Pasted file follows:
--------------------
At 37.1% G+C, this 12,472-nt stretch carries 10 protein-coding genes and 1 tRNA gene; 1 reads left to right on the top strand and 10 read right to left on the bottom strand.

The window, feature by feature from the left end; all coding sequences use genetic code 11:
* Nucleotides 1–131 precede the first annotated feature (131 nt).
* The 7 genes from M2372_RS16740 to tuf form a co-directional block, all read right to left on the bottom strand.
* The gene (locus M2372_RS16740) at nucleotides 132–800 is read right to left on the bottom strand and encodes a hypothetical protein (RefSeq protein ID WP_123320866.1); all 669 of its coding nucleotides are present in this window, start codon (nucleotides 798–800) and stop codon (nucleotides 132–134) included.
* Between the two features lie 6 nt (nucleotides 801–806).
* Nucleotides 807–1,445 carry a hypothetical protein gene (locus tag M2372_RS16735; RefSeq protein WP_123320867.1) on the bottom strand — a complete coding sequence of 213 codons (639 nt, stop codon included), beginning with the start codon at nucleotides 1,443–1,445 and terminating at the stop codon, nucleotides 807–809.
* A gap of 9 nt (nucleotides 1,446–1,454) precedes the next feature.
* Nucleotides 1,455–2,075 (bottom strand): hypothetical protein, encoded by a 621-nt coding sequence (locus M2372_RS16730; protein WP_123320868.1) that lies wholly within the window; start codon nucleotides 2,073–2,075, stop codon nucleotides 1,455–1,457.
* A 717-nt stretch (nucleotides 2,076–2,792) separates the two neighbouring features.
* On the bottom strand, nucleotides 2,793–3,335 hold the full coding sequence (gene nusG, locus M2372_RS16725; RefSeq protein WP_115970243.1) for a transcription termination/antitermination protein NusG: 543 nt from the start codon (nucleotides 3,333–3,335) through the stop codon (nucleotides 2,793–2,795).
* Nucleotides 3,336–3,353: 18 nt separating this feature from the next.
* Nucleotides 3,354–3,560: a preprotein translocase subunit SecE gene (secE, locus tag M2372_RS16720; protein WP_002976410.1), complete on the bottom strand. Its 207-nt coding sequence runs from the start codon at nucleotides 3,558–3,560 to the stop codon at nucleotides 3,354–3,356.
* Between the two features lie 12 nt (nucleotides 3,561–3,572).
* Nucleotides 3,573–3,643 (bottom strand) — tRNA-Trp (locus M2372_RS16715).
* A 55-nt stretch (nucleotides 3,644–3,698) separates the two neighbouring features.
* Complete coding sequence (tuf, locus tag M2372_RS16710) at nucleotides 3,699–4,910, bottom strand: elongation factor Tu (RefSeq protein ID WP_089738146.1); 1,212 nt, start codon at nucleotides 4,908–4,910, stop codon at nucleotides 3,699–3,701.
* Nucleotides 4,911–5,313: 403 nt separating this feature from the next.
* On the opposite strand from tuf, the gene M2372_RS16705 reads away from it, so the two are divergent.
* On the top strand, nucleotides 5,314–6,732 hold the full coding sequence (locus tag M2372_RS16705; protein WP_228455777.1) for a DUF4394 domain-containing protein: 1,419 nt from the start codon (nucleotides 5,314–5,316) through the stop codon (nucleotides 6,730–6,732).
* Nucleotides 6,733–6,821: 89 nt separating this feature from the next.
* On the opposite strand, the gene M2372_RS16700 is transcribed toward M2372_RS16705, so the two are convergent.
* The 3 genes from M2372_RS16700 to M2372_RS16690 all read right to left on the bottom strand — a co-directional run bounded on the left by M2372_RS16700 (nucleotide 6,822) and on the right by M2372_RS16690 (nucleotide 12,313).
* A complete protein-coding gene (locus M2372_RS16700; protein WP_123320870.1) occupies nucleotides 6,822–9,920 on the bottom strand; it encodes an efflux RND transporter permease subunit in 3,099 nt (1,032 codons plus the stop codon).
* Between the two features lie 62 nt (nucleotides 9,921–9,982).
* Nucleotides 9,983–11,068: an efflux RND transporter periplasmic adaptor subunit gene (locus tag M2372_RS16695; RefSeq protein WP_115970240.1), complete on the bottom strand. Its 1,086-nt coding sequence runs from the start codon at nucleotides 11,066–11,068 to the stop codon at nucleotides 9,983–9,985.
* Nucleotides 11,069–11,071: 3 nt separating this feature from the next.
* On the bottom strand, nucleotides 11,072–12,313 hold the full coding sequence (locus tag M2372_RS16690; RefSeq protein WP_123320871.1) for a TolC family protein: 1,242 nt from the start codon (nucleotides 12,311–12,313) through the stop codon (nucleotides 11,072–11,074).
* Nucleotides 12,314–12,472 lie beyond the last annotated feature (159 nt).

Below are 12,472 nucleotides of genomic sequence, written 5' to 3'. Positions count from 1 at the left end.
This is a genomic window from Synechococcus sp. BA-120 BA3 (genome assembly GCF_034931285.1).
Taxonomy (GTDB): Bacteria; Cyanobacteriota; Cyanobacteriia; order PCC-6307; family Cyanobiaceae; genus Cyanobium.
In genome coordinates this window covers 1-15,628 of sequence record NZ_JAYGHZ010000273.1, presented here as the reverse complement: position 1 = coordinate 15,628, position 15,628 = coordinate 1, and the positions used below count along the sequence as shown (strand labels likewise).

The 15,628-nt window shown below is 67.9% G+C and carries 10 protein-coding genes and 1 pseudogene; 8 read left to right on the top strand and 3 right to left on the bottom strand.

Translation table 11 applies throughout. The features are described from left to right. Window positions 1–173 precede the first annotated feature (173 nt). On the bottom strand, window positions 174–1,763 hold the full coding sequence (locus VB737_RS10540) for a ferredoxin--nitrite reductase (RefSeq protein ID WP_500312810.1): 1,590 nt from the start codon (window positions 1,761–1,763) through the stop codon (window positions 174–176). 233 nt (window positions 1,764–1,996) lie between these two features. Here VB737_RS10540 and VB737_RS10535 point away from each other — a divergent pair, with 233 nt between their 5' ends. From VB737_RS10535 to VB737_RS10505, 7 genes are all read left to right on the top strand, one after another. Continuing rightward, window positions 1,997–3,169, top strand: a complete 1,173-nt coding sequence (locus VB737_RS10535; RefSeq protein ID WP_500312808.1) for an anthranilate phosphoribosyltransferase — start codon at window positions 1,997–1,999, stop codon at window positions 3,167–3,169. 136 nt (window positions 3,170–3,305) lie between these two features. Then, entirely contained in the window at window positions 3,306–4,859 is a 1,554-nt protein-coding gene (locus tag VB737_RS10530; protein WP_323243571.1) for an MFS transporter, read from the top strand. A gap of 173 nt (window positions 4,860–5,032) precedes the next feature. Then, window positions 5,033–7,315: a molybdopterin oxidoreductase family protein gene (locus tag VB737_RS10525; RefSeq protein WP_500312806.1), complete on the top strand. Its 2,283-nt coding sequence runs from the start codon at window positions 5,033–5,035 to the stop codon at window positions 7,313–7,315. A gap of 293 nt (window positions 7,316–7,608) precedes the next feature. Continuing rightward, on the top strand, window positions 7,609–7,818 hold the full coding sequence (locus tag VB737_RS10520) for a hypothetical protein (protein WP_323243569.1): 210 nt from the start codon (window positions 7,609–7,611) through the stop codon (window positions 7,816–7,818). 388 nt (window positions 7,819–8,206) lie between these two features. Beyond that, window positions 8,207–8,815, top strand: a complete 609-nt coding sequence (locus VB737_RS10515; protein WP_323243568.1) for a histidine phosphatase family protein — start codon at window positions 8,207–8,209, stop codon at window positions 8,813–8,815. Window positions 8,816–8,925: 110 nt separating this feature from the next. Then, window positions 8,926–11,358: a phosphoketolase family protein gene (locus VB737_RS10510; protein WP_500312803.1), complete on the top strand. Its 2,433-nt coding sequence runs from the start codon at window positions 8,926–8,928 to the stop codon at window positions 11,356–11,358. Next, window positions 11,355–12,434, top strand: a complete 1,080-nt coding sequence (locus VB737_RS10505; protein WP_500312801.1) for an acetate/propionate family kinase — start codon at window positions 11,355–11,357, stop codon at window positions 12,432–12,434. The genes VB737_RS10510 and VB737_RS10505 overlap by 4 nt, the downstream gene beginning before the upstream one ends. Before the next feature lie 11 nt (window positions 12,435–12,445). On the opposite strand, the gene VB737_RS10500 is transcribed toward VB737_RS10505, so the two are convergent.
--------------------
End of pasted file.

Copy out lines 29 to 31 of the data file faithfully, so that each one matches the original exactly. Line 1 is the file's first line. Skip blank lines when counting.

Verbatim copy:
* Nucleotides 12,314–12,472 lie beyond the last annotated feature (159 nt).

Below are 12,472 nucleotides of genomic sequence, written 5' to 3'. Positions count from 1 at the left end.
This is a genomic window from Synechococcus sp. BA-120 BA3 (genome assembly GCF_034931285.1).